4th Infantry Division, U.S. Army Divisions of World War II

  Nickname: Ivy

Ivy nickname came from the Roman numeral for the number 4 IV.

Date
Activated
Date
Sent Overseas
Date
Entered Combat
Days of
Combat
Casualties
01 Jun 40 26 Jan 44
England
6 Jun 44
D-Day
299 22,660
What part of the Army:Regular Army
Theater(s) served in: European
Status as of June 1946:inactivated 12 Mar 46
Other Wars:WW I, Vietnam, Iraq
Commanding General(s): Maj. Gen. Walter E. Prosser    (Jun 40 - Oct 40)
Maj. Gen. Lloyd R. Fredendall    (Oct 40 - Jul 41)
Maj. Gen. Oscar W. Griswold    (Aug 41 - Sep 41)
Maj. Gen. Harold R. Bull    (Oct 41 - Nov 41)
Maj. Gen. Terry de la Mesa Allen    (Dec 41 - Dec 41)
Maj. Gen. Fred C. Wallace    (Jan 42 - Jun 42)
Maj. Gen. Raymond 0. Barton    (Jul 42 - Dec 44)
Maj. Gen. Harold W. Blakeley    (Dec 44 - Oct 45)
Campaign(s): Normandy    (6 Jun 44 - 24 Jul 44)
Northern France    (25 Jul 44 - 14 Sep 44)
Rhineland    (15 Sep 44 - 21 Mar 45)
Ardennes-Alsace    (16 Dec 44 - 25 Jan 45)
Central Europe    (22 Mar 45 - 11 May 45)

Brief History:
The 8th Infantry Regiment of the 4th Division was one of the first Allied units to hit the beaches at Normandy on D-day, 6 June 1944. Relieving the isolated 82d Airborne Division at Ste. Mere Eglise, the 4th cleared the Cotentin peninsula and took part in the capture of Cherbourg, 25 June. After taking part in the fighting near Periers, 6-12 July,, the Division broke through the left flank of the German Seventh Army, helped stem the German drive toward Avranches, and by the end of August had moved to Paris, assisting the French in the liberation of their capital. The 4th then moved into Belgium through Houffalize to attack the Siegfried Line at Schnee Eifel, 14 September, and made several penetrations. Slow progress into Germany continued in October, and by 6 November the Division reached the Hurtgen Forest, where a severe engagement took place until early December. It then shifted to Luxembourg, only to meet the German winter offensive head-on, 16 December 1944. Although its lines were dented, it managed to hold the Germans at Dickweiler and Osweiler, and, counterattacking in January across the Sauer, overran German positions in Fouhren and Vianden. Halted at the Prum in February by heavy enemy resistance, the Division finally crossed 28 February near Olzheim, and raced on across the Kyll, 7 March. After a short rest, the 4th moved across the Rhine 29 March at Worms, attacked and secured Wurzburg and by 3 April had established a bridgehead across the Main at Ochsenfurt. Speeding southeast across Bavaria, the Division had reached Miesbach on the Isar, 2 May 1945, when it was relieved and placed on occupation duty.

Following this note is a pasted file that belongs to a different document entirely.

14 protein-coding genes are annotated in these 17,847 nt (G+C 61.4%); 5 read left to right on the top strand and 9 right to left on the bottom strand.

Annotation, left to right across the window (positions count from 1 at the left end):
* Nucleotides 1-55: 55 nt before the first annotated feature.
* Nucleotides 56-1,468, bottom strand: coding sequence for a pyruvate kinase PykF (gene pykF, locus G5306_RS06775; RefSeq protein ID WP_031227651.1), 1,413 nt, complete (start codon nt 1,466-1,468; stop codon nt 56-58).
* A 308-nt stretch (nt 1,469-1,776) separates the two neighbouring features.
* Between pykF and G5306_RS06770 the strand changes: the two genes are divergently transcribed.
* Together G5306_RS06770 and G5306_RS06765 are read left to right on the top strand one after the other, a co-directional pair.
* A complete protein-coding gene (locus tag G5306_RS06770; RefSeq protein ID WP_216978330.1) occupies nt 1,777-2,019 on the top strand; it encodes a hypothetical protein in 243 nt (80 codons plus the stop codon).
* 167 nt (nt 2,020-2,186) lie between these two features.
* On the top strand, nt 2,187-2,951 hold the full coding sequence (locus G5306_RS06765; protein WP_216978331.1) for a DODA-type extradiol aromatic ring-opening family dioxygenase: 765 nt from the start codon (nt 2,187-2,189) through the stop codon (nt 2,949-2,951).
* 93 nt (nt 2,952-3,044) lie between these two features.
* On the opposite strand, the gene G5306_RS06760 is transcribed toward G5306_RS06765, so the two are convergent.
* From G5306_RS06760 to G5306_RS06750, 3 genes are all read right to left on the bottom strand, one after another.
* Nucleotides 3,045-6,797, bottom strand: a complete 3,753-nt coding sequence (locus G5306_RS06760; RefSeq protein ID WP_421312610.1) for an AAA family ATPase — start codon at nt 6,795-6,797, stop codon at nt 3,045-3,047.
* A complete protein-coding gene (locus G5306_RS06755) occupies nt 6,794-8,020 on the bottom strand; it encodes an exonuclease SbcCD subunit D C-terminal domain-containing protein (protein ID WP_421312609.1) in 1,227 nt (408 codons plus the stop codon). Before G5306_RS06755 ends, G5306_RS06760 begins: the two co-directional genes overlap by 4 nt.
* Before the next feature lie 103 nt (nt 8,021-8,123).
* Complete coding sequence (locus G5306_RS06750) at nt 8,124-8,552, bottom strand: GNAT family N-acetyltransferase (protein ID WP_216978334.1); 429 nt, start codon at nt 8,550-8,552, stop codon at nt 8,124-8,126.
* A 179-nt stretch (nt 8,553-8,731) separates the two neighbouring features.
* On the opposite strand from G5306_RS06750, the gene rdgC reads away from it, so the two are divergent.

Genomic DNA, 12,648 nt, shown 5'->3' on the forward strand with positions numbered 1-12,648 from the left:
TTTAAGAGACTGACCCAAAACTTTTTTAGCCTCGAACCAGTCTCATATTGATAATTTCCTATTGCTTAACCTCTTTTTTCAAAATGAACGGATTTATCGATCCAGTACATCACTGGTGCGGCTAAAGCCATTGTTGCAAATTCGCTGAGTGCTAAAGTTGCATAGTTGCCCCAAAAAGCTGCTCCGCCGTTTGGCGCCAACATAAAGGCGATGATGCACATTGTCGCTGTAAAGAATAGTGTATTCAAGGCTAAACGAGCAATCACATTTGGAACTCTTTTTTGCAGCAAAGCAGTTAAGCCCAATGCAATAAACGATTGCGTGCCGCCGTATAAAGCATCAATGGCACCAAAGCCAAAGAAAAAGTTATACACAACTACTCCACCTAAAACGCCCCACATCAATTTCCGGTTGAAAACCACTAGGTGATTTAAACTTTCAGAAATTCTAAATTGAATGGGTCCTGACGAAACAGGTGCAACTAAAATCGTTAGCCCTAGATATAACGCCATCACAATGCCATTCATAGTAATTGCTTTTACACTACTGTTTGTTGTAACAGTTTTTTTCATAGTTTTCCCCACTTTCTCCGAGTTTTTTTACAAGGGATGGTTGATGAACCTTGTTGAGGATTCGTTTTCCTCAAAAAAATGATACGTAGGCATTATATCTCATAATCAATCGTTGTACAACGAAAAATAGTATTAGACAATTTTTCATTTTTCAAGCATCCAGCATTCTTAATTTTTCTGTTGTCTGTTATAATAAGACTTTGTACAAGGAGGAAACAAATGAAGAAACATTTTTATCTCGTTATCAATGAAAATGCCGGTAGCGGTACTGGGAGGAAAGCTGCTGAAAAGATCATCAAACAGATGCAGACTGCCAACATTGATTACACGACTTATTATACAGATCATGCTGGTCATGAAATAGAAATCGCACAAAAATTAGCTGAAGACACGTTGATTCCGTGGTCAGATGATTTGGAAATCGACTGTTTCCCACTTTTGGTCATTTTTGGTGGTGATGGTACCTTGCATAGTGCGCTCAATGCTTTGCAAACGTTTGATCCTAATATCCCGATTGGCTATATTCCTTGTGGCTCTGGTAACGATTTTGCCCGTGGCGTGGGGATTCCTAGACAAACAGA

Notes:
Activation date is the date the division was activated or inducted into federal service (national guard units).
Casualties are number of killed, wounded in action, captured, and missing.
Other Wars are the wars in which the division was mobilized.
The dates after the campaign name are the dates of the campaign not of the division.

Sources:
The Army Almanac: A Book of Facts Concerning the Army of the United States; , U.S. Government Printing Office. Army Battle Casualties and Nonbattle Deaths in World War II, Final Report, 1 December 1941 - 31 December 1946.
US Army Center of Military History at http://www.history.army.mil/
Various divisional histories